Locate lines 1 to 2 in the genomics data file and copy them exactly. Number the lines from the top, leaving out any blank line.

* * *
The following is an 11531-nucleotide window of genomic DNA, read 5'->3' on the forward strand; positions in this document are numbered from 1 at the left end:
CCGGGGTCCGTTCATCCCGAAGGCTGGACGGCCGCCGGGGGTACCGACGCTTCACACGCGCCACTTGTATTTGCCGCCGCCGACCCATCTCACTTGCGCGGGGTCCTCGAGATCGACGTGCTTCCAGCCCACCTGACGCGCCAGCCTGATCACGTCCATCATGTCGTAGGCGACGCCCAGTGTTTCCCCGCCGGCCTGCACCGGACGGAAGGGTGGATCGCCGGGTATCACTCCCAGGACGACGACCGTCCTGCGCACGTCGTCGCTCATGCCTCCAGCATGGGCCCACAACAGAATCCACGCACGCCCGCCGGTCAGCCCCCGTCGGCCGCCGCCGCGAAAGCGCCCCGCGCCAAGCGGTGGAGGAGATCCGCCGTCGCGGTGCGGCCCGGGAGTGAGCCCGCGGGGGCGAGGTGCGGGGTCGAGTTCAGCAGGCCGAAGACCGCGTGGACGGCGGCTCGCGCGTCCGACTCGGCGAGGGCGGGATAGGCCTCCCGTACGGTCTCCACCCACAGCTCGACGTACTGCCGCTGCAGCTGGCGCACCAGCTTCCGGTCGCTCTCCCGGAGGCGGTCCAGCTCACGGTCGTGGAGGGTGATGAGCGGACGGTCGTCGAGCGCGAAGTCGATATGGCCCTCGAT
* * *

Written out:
The following is an 11531-nucleotide window of genomic DNA, read 5'->3' on the forward strand; positions in this document are numbered from 1 at the left end:
CCGGGGTCCGTTCATCCCGAAGGCTGGACGGCCGCCGGGGGTACCGACGCTTCACACGCGCCACTTGTATTTGCCGCCGCCGACCCATCTCACTTGCGCGGGGTCCTCGAGATCGACGTGCTTCCAGCCCACCTGACGCGCCAGCCTGATCACGTCCATCATGTCGTAGGCGACGCCCAGTGTTTCCCCGCCGGCCTGCACCGGACGGAAGGGTGGATCGCCGGGTATCACTCCCAGGACGACGACCGTCCTGCGCACGTCGTCGCTCATGCCTCCAGCATGGGCCCACAACAGAATCCACGCACGCCCGCCGGTCAGCCCCCGTCGGCCGCCGCCGCGAAAGCGCCCCGCGCCAAGCGGTGGAGGAGATCCGCCGTCGCGGTGCGGCCCGGGAGTGAGCCCGCGGGGGCGAGGTGCGGGGTCGAGTTCAGCAGGCCGAAGACCGCGTGGACGGCGGCTCGCGCGTCCGACTCGGCGAGGGCGGGATAGGCCTCCCGTACGGTCTCCACCCACAGCTCGACGTACTGCCGCTGCAGCTGGCGCACCAGCTTCCGGTCGCTCTCCCGGAGGCGGTCCAGCTCACGGTCGTGGAGGGTGATGAGCGGACGGTCGTCGAGCGCGAAGTCGATATGGCCCTCGAT